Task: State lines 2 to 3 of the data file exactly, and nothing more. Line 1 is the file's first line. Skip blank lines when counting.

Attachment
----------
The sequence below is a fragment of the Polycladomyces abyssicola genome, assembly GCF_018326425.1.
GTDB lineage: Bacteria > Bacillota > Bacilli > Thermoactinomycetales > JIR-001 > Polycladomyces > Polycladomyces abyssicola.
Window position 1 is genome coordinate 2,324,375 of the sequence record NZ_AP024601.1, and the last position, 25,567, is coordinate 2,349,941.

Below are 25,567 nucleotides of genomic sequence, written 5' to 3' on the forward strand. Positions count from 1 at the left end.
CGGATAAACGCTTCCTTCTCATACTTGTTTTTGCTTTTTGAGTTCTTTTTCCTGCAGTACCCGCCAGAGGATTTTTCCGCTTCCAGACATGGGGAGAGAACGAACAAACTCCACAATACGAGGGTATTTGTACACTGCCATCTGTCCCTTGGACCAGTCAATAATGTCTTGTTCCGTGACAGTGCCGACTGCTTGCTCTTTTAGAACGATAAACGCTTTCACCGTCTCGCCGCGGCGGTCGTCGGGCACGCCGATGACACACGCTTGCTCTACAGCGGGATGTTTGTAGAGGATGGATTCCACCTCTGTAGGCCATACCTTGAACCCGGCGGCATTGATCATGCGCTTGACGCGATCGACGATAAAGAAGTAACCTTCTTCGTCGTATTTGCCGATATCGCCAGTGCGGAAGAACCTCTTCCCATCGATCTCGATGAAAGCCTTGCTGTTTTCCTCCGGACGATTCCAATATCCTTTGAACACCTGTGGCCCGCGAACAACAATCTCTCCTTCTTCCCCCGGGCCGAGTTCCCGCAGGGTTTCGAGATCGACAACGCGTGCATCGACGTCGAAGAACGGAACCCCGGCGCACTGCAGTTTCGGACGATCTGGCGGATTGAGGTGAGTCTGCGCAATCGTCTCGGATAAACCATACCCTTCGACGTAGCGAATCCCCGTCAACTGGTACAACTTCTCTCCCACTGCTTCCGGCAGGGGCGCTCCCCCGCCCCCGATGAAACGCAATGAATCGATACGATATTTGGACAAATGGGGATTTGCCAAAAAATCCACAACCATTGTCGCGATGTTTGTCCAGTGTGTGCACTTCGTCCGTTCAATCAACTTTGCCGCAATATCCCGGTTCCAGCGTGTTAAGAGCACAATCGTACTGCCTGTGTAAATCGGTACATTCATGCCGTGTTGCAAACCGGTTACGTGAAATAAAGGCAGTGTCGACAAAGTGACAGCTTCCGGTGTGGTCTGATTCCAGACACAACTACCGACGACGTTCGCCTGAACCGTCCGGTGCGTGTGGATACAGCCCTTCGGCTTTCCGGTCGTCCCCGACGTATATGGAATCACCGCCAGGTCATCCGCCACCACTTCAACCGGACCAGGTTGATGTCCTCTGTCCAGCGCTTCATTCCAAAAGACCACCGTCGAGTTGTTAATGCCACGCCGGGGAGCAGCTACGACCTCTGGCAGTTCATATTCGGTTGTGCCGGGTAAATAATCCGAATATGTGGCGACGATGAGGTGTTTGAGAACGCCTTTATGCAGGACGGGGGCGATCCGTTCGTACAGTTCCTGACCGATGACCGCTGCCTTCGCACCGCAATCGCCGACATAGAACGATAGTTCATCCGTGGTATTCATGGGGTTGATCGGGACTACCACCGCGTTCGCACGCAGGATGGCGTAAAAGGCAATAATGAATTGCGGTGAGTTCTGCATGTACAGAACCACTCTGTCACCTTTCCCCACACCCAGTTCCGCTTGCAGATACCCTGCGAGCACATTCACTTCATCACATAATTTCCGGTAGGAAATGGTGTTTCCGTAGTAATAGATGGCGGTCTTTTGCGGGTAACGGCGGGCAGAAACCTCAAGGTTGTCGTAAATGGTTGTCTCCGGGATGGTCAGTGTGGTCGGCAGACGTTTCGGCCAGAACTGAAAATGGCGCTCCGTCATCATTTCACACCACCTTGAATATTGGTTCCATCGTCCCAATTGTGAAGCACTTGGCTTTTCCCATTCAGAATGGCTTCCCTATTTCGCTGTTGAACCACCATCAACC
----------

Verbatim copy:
GTDB lineage: Bacteria > Bacillota > Bacilli > Thermoactinomycetales > JIR-001 > Polycladomyces > Polycladomyces abyssicola.
Window position 1 is genome coordinate 2,324,375 of the sequence record NZ_AP024601.1, and the last position, 25,567, is coordinate 2,349,941.